News / Asia

China Begins Efforts to Lift Veil on Officials’ Assets

Chinese City Begins Slowly Unveiling Officials’ Assetsi
X
March 04, 2013 4:35 PM
As China’s Communist Party leaders step up anti-corruption efforts, a rapidly developing district in the southern mega-city Guangzhou is leading the way. Officials in one part of the capital city of Guangdong province will soon have to disclose a wide range of financial details such as their salary, how many cars and houses they own and where and when they travel overseas. VOA’s William Ide reports how the plan is emboldening some to call for more transparency from China’s top leaders.
William Ide
As China’s Communist Party leaders step up their efforts to fight corruption, a rapidly developing district in the southern mega-city Guangzhou is one of the areas that has been chosen to lead the way.
 
Later this month, officials Nansha New District will be required to disclose a wide range of financial details such as their salary, how many cars and houses they own and where and when they travel overseas.
 
The pilot program is not the first, but its scope is broad and will target high-ranking officials, says Ni Xing a professor at Sun Yat-sen University’s School of Governance.
 
“Assets include things such as your salary, savings and investments, but aside from this there are some other important things to disclose,” he said. “Nansha’s policy will include things such as marital status, where you travel, what your wife and children do for a living and what stocks they own and trade.”

Corruption Hurts Competition
 
Guangzhou, the capital of Guangdon Province, has long been one of China’s biggest economic zones and manufacturing centers, but in recent years it has been facing increased competition from other cities such as Suzhou and Tianjin.
 
Ni Xing says asset disclosure is not only about cracking down on corruption and preventing graft.
 
“I believe that one of the reasons why this is taking place during the leadership reshuffle is because clean governance is a key way of raising an area’s economic competition,” Ni said.  
 
Of the three areas named in Guangdong’s pilot program for assets disclosure, two are special economic zones: Nansha New District and Zhuhai’s Hengqin.
 
Nansha covers some 800-some-square kilometers and was named a special economic zone last year just around the time that China was gearing for the once in a decade reshuffle.

Transparency Popular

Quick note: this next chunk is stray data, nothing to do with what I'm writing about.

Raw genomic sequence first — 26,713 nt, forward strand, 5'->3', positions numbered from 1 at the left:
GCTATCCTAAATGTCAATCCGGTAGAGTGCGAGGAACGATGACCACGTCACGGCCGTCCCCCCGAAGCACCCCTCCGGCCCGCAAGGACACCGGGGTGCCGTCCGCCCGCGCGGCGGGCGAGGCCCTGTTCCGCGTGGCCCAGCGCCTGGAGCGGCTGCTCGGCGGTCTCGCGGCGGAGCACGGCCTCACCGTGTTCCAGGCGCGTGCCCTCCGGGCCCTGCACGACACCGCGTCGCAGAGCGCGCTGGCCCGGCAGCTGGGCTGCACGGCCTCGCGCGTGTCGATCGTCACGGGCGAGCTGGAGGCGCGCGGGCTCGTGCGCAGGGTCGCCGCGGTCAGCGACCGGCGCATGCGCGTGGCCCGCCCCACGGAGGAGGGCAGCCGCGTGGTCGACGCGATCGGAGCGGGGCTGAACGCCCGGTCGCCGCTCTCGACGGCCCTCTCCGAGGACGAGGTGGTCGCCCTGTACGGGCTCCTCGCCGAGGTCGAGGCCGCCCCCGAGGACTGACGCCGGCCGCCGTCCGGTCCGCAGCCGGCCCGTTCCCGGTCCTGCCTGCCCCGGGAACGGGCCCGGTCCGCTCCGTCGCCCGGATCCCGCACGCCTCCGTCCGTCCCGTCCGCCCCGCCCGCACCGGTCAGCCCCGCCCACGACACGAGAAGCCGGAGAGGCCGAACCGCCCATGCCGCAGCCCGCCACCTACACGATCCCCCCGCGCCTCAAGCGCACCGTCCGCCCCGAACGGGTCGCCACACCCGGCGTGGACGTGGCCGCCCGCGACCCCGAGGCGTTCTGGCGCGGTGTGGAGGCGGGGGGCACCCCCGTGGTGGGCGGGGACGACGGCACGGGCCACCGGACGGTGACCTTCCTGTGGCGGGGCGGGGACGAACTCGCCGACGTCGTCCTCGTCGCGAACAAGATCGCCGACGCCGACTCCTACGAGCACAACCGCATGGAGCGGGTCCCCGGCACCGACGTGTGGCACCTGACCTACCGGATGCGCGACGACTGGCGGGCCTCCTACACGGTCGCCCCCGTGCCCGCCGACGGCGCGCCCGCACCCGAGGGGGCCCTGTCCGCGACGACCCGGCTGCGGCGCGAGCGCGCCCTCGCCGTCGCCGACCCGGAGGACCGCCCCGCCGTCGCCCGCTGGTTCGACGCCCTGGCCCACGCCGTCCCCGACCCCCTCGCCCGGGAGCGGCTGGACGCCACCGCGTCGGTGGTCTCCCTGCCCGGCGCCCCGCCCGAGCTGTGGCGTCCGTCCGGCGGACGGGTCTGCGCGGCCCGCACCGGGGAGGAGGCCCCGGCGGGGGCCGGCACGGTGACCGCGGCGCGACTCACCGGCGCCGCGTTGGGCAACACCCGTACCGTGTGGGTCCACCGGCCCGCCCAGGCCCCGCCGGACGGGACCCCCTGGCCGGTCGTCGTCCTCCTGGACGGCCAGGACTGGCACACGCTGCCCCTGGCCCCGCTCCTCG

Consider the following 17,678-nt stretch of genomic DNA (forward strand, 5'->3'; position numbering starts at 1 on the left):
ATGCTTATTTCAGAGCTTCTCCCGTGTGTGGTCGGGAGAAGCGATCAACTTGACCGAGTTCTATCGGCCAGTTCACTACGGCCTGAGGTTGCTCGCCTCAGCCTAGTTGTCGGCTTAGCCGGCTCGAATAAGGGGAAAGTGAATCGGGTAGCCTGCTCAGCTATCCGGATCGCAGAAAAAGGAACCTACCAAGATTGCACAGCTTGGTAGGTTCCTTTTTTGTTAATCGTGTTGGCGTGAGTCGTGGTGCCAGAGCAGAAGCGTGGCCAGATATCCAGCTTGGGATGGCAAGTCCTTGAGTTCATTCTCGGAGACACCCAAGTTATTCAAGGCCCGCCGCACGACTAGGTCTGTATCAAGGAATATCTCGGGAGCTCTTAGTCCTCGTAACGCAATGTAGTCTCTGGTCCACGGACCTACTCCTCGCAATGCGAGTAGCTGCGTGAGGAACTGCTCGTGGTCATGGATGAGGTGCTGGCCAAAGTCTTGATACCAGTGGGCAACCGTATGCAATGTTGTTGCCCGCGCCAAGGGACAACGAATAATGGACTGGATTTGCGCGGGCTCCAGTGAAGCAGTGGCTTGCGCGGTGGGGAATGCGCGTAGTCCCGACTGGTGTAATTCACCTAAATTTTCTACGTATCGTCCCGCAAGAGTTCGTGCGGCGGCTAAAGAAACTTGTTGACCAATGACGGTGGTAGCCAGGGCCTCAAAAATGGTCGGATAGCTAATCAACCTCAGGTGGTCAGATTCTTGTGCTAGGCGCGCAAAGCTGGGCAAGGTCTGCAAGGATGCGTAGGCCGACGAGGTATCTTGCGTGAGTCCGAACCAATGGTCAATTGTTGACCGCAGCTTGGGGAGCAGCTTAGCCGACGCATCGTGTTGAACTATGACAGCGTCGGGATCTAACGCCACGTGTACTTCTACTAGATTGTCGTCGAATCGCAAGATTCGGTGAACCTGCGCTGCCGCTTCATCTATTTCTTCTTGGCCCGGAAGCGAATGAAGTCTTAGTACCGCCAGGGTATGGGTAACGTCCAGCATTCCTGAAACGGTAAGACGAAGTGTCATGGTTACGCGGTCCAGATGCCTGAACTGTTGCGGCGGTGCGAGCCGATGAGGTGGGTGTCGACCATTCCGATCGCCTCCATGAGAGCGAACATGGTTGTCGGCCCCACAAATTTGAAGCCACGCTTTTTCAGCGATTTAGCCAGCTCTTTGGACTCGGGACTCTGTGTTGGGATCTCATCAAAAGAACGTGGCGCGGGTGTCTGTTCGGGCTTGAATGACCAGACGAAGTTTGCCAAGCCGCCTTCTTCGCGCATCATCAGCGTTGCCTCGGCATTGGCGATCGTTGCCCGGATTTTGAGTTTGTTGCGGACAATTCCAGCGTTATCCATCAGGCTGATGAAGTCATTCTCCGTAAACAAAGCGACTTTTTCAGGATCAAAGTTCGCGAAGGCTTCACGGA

Chinese officials say their fight against corruption is a life or death struggle and the push to have officials disclose their assets is being welcomed by many.
 
In conversations on the street in Guangzhou, support for the policy was evident.
 
"The power that officials have is frightening, they need to disclose their assets," said one man, Wang, who only wished to give his surname.
 
A young woman surnamed Wang who works in the clothing industry said she supports the policy because it would give the public more transparency.
 
He Di, a high school student in Guangzhou said that now was the time for China to take action to fight corruption.  "I think China is ready for this kind of a policy and should devote itself to this effort," He Di said.
 
A recent public opinion poll carried out by the Canton Public Opinion Research Center, reported that a majority respondents were unhappy about corruption and the accumulation of wealth by officials, moral corruption and the use of public funds for exorbitant personal expenses. The poll said access to prestigious schools and better medical treatment were areas where the problem was most visible.

Take it to the Top
 
Although the Nansha pilot program is widely supported, for some it does not reach high enough.
 
Sun Hanhui is part of a grassroots movement in China that wants the top 205 central government officials to make their assets public.
 
On Monday, after weeks of traveling around the country, Sun and several others sent a petition to the man who will soon be China’s next president, Xi Jinping.
 
The letter included the signatures of 7,033 people from all walks of life - farmers, workers, lawyers, and civil servants - and called on the government’s top officials to disclose their own assets and those of their family members as well.
 
The group is urging officials to make the disclosure during the annual National People’s Congress, which begins Tuesday.
 
“Assets disclosure is a systematic approach that seeks to stem the problem of corruption,” Sun said. “It’s an international model that started more than 200 years ago in Sweden.  It has been used in England and the United States, but for the model to be meaningful it needs to start from the top.”

How far China’s leaders are prepared to take the pilot program remains unclear. Guangzhou’s City Mayor has come forward and said that he is willing to disclose his assets, as have other officials in the south.
 
However, some officials argue that to require them to reveal their salary, assets and investments would be an invasion of their privacy.

You May Like

Tired of Waiting, South Africans Demand Change ‘Now’

With chronic poverty and lack of basic services largely fueling recent xenophobic attacks, many in Rainbow Nation say it’s time for government to act More

Challenges Ahead for China's Development Plans in Pakistan

Planned $46 billion in energy and infrastructure investments in Pakistan are aimed at transforming the country into a regional hub for trade and investment More

Audio 'Forbidden City' Revisits Little Known Era of Asian-American Entertainment

Little-known chapter of entertainment history captured in 80s documentary is revisited in new digitally remastered format and book More

This forum has been closed.
Comments
     
There are no comments in this forum. Be first and add one

Featured Videos

Your JavaScript is turned off or you have an old version of Adobe's Flash Player. Get the latest Flash player.